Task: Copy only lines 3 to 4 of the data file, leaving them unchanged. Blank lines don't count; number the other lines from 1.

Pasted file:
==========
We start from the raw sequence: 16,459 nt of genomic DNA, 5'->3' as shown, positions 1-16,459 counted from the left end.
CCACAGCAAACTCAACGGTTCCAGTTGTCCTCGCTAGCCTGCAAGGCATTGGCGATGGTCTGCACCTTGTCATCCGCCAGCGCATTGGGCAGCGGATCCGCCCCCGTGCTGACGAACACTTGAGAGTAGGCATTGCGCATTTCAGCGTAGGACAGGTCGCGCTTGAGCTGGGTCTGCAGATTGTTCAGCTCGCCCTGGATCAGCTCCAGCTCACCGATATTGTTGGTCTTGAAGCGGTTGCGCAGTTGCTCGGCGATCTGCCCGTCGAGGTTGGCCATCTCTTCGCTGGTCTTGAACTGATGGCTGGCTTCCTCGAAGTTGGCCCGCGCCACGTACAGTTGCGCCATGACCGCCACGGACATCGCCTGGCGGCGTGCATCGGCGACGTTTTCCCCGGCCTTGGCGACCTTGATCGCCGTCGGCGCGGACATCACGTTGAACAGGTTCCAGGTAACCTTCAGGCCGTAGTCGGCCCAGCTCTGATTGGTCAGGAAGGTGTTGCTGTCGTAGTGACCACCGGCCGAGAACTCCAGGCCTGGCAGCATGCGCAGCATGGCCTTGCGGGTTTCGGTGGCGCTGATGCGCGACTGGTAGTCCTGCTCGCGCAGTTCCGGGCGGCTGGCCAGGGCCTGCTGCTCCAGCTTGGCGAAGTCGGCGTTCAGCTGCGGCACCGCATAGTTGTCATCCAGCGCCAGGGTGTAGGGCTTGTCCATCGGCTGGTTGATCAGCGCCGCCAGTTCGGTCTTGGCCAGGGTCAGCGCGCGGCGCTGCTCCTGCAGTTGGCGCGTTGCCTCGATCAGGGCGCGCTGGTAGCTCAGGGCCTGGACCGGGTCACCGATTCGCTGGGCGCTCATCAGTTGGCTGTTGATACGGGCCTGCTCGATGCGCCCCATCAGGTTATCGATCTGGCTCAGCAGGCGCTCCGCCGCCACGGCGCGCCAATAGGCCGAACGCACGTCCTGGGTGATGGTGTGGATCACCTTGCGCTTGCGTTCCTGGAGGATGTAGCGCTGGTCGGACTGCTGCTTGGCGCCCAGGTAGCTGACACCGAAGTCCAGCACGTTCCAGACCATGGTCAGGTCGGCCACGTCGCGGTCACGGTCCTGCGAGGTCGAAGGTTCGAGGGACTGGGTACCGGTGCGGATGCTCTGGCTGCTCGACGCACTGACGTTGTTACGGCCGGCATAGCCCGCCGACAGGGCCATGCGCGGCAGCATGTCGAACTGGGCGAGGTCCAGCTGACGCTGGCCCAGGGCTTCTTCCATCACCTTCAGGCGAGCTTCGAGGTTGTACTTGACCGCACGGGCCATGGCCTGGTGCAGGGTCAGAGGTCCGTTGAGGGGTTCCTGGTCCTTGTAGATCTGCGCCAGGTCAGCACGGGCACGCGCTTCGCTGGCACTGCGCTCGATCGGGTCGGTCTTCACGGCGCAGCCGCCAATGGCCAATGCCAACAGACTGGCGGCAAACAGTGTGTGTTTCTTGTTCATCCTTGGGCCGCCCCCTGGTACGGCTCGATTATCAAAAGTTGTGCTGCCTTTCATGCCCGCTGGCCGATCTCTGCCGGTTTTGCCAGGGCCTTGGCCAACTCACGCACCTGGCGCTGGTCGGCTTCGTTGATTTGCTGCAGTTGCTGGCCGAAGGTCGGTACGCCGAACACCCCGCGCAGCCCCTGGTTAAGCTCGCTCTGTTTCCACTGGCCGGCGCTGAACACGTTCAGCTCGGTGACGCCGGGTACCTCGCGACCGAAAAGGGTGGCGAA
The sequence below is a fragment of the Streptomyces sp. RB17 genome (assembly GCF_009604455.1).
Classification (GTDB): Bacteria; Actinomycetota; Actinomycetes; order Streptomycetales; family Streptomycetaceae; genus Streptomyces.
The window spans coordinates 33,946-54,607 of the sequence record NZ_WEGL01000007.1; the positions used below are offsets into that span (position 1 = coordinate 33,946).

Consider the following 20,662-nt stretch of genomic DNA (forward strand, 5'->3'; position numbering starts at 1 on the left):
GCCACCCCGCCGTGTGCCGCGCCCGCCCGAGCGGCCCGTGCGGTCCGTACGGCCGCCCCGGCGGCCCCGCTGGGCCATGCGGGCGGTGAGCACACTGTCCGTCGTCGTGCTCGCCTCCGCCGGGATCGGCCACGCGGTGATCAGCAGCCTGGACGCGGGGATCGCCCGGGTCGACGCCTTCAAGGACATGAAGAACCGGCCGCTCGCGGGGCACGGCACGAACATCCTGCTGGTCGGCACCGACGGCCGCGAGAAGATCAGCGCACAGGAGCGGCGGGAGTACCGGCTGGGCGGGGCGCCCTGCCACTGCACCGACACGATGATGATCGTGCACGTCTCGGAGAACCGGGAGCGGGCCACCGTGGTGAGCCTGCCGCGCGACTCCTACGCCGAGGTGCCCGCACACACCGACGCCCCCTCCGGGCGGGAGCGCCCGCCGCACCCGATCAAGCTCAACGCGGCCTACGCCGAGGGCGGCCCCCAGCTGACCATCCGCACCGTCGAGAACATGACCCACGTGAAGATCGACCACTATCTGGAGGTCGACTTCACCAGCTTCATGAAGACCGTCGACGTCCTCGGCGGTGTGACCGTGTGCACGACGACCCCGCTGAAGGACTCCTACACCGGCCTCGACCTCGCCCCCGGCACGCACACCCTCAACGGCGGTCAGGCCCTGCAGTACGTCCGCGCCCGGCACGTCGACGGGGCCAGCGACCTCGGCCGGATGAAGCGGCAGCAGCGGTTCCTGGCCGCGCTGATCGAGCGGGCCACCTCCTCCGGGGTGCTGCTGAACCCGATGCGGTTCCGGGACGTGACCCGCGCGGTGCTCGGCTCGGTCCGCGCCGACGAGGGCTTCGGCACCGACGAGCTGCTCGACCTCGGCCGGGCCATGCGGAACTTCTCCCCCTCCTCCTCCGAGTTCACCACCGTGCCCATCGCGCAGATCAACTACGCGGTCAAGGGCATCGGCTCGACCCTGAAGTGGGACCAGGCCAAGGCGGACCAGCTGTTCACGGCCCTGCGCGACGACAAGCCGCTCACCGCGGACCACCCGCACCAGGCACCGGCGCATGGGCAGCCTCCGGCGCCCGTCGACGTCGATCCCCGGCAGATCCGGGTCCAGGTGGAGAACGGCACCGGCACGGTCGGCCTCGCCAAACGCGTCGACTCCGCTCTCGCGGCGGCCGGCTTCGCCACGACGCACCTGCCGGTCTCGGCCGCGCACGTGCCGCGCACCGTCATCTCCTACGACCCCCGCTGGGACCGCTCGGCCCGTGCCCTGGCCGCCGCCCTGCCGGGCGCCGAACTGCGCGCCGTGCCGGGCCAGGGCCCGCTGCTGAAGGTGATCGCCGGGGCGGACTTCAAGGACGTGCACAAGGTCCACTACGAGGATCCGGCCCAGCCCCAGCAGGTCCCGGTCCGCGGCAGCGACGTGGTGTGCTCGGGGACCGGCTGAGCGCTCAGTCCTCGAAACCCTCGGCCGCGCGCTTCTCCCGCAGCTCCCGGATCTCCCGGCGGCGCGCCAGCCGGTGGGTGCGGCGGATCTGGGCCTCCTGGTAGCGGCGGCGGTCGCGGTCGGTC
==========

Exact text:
The sequence below is a fragment of the Streptomyces sp. RB17 genome (assembly GCF_009604455.1).
Classification (GTDB): Bacteria; Actinomycetota; Actinomycetes; order Streptomycetales; family Streptomycetaceae; genus Streptomyces.